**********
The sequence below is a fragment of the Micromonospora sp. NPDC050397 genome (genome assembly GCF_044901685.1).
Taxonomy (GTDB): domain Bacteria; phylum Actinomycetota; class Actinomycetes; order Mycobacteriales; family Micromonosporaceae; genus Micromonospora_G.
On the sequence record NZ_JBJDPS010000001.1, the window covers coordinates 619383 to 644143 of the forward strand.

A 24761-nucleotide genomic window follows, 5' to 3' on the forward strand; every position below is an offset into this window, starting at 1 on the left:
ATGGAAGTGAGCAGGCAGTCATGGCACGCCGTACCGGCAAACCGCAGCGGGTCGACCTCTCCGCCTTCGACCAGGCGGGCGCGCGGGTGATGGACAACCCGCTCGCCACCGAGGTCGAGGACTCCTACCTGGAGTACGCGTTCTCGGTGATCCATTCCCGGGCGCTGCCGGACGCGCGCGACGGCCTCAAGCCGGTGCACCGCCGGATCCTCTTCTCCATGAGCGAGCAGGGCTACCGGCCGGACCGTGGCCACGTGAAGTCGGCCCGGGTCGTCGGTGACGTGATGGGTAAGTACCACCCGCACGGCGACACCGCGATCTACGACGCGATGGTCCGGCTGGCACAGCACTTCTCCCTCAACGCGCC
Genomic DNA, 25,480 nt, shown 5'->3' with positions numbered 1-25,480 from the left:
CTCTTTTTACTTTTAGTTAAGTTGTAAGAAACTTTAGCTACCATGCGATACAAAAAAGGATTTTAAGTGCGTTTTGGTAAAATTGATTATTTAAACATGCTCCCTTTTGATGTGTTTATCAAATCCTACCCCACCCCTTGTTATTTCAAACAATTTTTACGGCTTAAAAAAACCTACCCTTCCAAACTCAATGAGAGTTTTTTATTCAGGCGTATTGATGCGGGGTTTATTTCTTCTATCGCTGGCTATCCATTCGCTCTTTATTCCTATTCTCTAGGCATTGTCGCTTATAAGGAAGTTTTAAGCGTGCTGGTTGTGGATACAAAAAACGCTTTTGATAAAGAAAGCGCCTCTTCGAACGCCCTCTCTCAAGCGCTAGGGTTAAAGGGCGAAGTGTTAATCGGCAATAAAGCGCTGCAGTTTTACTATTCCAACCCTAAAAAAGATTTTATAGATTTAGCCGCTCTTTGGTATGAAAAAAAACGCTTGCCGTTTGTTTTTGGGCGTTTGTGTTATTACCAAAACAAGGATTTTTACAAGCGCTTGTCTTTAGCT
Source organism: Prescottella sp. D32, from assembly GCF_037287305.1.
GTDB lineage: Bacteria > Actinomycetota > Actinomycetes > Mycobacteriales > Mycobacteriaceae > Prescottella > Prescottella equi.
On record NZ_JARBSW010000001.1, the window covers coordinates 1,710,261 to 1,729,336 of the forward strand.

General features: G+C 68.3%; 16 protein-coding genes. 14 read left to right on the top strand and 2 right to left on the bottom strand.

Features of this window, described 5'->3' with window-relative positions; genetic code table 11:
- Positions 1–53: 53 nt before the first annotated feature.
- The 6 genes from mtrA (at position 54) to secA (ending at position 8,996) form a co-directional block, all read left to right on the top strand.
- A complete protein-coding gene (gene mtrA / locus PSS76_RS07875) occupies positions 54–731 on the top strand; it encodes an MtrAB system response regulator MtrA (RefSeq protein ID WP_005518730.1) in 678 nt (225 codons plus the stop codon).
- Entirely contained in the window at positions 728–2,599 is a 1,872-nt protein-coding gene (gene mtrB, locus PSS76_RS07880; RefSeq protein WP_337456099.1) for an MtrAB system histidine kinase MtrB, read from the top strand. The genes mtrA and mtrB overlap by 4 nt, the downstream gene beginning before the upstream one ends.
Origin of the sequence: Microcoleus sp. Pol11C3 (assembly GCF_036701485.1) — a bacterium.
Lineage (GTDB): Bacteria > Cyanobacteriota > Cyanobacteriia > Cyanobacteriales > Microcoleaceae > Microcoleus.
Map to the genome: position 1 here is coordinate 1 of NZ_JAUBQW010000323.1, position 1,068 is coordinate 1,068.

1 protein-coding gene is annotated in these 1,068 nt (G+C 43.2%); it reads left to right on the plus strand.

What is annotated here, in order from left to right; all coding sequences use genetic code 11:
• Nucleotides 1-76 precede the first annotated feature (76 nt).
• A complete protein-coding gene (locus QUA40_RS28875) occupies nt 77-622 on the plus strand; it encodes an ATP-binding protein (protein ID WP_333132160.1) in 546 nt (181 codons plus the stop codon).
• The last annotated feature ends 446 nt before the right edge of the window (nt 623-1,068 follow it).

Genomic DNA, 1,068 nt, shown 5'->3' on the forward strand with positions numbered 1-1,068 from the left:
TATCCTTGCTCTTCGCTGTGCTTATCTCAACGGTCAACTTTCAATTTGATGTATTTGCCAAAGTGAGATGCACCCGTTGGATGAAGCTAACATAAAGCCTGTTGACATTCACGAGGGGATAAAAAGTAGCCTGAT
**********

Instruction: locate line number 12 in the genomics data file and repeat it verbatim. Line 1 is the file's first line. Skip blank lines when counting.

Features of this window, described 5'->3' with window-relative positions; genetic code table 11: